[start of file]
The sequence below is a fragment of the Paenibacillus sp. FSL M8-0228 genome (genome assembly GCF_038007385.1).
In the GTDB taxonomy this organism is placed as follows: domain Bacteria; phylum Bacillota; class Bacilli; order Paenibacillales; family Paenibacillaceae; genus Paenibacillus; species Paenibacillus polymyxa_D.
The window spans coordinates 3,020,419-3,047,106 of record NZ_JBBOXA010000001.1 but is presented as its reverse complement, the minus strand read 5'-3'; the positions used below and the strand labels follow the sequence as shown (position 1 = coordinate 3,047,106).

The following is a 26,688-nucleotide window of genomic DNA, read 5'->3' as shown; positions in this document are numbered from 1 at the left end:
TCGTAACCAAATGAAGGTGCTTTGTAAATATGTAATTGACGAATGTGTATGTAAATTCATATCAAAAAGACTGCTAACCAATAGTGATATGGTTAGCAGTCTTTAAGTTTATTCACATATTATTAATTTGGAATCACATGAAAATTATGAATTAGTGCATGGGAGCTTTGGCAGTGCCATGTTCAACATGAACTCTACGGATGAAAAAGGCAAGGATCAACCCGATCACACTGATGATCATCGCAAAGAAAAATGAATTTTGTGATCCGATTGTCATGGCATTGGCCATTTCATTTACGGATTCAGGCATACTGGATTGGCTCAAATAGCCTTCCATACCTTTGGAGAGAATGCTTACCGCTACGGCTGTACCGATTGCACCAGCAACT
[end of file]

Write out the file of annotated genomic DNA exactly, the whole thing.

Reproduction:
The sequence below is a fragment of the Paenibacillus sp. FSL M8-0228 genome (genome assembly GCF_038007385.1).
In the GTDB taxonomy this organism is placed as follows: domain Bacteria; phylum Bacillota; class Bacilli; order Paenibacillales; family Paenibacillaceae; genus Paenibacillus; species Paenibacillus polymyxa_D.
The window spans coordinates 3,020,419-3,047,106 of record NZ_JBBOXA010000001.1 but is presented as its reverse complement, the minus strand read 5'-3'; the positions used below and the strand labels follow the sequence as shown (position 1 = coordinate 3,047,106).

The following is a 26,688-nucleotide window of genomic DNA, read 5'->3' as shown; positions in this document are numbered from 1 at the left end:
TCGTAACCAAATGAAGGTGCTTTGTAAATATGTAATTGACGAATGTGTATGTAAATTCATATCAAAAAGACTGCTAACCAATAGTGATATGGTTAGCAGTCTTTAAGTTTATTCACATATTATTAATTTGGAATCACATGAAAATTATGAATTAGTGCATGGGAGCTTTGGCAGTGCCATGTTCAACATGAACTCTACGGATGAAAAAGGCAAGGATCAACCCGATCACACTGATGATCATCGCAAAGAAAAATGAATTTTGTGATCCGATTGTCATGGCATTGGCCATTTCATTTACGGATTCAGGCATACTGGATTGGCTCAAATAGCCTTCCATACCTTTGGAGAGAATGCTTACCGCTACGGCTGTACCGATTGCACCAGCAACT